I NEVER DID FIND WHY THE FEDERAL GOVERNMENT HAS A STOCKPILE OF LETHAL DRUGS USED FOR EXECUTION, BUT I AM NOT GIVING UP THAT SEARCH.
AND IT WOULD BE GOOD TO KNOW WHERE AND HOW THEY ARE STORED...
COULD SOMEONE GET TO THEM EASILY?
I'LL KEEP LOOKING INTO IT.
MEANWHILE, I FOUND DRUGS THAT SOME (MANY, IN FACT) CONSIDER EVEN MORE DANGEROUS.
America’s Most Dangerous Pill? Klonopin.[A benzodiazepine]
Klonopin is the brand name for the pill known as clonazepam.
You could argue that the deadliest “drug” in the world is the venom from a jellyfish known as the Sea Wasp, whose sting can kill a human being in four minutes—up to 100 humans at a time. Potassium chloride, which is used to trigger cardiac arrest and death in the 38 states of the U.S. that enforce the death penalty is also pretty deadly . But when it comes to prescription drugs that are not only able to kill you but can drag out the final reckoning for years on end, with worsening misery at every step of the way, it is hard to top the benzodiazepines. And no “benzo” has been more lethal to millions of Americans than a popular prescription drug called Klonopin.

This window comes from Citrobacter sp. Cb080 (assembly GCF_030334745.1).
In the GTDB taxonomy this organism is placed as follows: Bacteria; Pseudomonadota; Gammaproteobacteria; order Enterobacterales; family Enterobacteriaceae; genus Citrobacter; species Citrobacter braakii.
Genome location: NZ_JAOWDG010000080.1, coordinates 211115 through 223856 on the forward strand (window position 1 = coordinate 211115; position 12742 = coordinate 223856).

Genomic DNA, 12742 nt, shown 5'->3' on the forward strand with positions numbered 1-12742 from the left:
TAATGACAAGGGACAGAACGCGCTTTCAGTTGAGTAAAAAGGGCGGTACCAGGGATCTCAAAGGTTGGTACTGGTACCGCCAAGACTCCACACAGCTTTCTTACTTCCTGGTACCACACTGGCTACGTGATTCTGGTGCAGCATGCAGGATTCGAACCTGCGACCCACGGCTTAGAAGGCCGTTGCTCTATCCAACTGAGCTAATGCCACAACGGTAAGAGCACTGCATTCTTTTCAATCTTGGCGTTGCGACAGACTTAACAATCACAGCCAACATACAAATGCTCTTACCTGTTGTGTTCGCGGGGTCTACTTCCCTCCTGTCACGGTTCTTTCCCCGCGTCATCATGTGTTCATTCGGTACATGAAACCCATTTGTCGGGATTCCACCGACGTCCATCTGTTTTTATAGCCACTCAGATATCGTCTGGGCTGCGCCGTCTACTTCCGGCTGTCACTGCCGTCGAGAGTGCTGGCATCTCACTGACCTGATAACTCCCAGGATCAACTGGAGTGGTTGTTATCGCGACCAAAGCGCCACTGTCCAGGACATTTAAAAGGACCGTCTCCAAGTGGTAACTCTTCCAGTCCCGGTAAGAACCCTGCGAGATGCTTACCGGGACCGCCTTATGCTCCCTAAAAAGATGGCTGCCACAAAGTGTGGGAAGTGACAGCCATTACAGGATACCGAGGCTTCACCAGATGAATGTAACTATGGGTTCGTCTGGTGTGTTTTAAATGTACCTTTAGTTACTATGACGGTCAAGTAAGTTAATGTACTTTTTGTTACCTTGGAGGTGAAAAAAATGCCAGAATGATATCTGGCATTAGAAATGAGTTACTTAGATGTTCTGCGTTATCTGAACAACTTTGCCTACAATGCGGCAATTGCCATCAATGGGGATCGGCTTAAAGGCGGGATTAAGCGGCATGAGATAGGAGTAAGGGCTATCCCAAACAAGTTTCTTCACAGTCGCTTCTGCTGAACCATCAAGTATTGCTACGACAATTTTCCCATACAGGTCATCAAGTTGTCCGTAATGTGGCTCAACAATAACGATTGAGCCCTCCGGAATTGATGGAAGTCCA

Along with Klonopin, here are the three other benzos that, by general agreement, have made it into the top ranks of the world’s worst and most widely abused drugs: temazepam (Restoril), alprazolam (Xanax), and lorazepam (Ativan).
12 MOST DANGEROUS PRESCRIPTION DRUGS
AND I LEARNED THAT MORE AMERICANS DIE FROM SOME PRESCRIPTION DRUGS THAN DIE NY AUTOMOBILE ACCIDENT TODAY IN AMERICA!
AND PEOPLE WANT TO BAN GUNS?
PRESCRIPTION DRUGS ARE THE BIGGER KILLER BY FAR.